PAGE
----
Three south London men and a woman from Portsmouth are set to be sentenced after police uncovered a drug network ferrying Class A drugs from France to the UK.

The investigation led to four convictions relating to the import and supply of the Class A drug MDMA.

The offenders were convicted on April 3 at Kingston Crown Court. They include: Caprice Thompson, 46, of Hayter Road, Brixton, convicted for conspiracy to import Class A drugs.

Sinan Baki, 49, from Britannia Close, Clapham admitted to supplying Class A drugs.

Kevin Smith, 37, of Mayfield Road, Portsmouth, confessed to misconduct in public office.

David Johnson, 51, from Reed Place, Clapham had previously pleaded guilty to all charges including conspiracy to import Class A drugs.

The sentencing of all four is scheduled for June 7, 2024.

The drugs were intended to be sold in south London streets and farther afield.

Smith, a UK Border Force officer in Portsmouth tasked with searching vehicles and scrutinising passports, had been in cahoots with the criminal network.

Investigators had watched the routes used by the criminals, including Thompson, who had been lifting MDMA batches from France.

Police recovered hundreds of messages from assorted encrypted phone apps and were able to make a timeline of various drug drop-off points majorly around Brixton and Clapham.

Ferry companies and car rental enterprises were able to highlight specific routes used to smuggle the drugs straight into south London.

Thompson was arrested by police on August 26, following weeks of police cautiously monitoring her movements.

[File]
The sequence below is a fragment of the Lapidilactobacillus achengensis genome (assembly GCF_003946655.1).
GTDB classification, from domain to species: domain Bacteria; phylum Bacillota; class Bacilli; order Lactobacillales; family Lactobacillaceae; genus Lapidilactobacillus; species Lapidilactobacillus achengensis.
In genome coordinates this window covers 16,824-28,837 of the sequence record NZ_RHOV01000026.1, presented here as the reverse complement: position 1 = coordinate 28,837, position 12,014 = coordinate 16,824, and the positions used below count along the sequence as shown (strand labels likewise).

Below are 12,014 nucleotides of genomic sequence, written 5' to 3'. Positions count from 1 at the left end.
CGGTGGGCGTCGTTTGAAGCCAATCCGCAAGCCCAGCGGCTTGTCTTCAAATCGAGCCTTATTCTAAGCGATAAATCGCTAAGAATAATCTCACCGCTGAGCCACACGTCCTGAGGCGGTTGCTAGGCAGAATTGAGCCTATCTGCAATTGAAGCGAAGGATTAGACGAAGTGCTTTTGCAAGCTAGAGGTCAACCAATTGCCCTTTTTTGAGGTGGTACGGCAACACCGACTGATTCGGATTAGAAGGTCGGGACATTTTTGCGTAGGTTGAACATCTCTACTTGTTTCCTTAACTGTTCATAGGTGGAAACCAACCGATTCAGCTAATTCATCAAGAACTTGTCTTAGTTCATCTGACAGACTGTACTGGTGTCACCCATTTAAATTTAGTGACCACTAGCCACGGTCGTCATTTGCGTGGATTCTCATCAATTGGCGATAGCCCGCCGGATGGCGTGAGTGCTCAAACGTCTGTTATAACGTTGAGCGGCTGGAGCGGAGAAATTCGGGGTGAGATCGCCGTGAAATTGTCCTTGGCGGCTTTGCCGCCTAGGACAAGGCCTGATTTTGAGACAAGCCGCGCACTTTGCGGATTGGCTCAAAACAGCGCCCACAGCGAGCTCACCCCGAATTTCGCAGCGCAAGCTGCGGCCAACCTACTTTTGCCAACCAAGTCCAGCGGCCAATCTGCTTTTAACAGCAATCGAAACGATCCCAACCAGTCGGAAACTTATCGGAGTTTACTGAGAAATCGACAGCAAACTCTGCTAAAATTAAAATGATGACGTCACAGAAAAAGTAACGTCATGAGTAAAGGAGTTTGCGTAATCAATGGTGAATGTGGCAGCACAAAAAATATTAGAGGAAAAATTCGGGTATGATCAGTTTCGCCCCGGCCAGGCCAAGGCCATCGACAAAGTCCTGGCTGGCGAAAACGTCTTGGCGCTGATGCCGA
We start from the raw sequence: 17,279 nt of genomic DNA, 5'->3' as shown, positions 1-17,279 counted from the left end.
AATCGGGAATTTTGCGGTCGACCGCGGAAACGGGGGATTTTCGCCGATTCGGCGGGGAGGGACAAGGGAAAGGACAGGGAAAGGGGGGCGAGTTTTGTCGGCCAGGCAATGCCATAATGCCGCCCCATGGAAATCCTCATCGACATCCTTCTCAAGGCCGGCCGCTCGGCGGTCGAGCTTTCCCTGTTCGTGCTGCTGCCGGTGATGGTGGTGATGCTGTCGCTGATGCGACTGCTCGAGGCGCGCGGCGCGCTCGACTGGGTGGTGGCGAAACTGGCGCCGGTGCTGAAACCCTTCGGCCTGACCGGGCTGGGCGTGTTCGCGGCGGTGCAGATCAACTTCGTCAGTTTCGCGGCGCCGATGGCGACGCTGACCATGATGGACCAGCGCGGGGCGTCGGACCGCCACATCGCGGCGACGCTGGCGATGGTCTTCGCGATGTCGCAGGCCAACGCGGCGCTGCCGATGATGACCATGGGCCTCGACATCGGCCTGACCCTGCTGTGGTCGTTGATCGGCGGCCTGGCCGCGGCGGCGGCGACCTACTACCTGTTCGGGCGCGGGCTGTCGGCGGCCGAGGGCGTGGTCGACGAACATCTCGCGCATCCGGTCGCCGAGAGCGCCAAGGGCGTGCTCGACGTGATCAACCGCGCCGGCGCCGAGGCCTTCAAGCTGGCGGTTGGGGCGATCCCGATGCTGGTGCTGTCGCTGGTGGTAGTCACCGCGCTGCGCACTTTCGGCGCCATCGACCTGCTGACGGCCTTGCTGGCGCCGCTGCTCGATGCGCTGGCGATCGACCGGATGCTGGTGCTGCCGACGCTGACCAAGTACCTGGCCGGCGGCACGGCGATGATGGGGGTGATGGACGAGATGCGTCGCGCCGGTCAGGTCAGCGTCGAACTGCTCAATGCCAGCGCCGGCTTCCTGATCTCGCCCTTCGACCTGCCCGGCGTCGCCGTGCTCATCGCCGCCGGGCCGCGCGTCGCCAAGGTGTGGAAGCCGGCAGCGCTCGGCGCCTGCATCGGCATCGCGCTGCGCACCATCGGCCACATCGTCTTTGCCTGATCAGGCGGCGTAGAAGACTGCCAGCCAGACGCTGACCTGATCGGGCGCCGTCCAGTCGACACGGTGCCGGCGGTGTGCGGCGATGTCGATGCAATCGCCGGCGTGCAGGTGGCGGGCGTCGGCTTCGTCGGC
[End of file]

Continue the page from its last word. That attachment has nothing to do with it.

She was arrested while driving a rental vehicle from Portsmouth's port back to London.

That day, Smith had waved her through a Border Force booth.

Upon apprehending her, officers found 15kg of MDMA stashed in the boot of the car, with an estimated street worth of £400,000.

Both Baki and Johnson were arrested the same night, with additional significant drug quantities discovered concealed at their addresses and in their vehicles, such as in Baki’s car's steering wheel.

Detective Inspector Lydia Stephens of the Metropolitan Police Specialist Crime Command said: “These individuals were heavily involved in the large-scale supply of Class A drugs in London that severely impacts our communities, drives violence and can lead to vulnerable people and children being criminally exploited across the city.

“Apprehending them successfully is the result of months of hard work and dedication on the part of a team of highly skilled Met detectives, supported by colleagues from the National Crime Agency and Border Force.

“We are committed to bringing organised crime groups to justice and making London safer.”

Dave Rock from the NCA’s Anti-Corruption Unit said: “Tackling insider threat at the border is a priority for the NCA and our partners because it threatens the security of the public.

“Kevin Smith sought to use his privileged access and knowledge of systems and processes to aid this crime group who were able to bring large amounts of class A into the UK unchecked."

“This operation demonstrated co-operation in action with the NCA, MPS and Border Force anti-corruption officers working together to prevent these drugs reaching the criminal market.”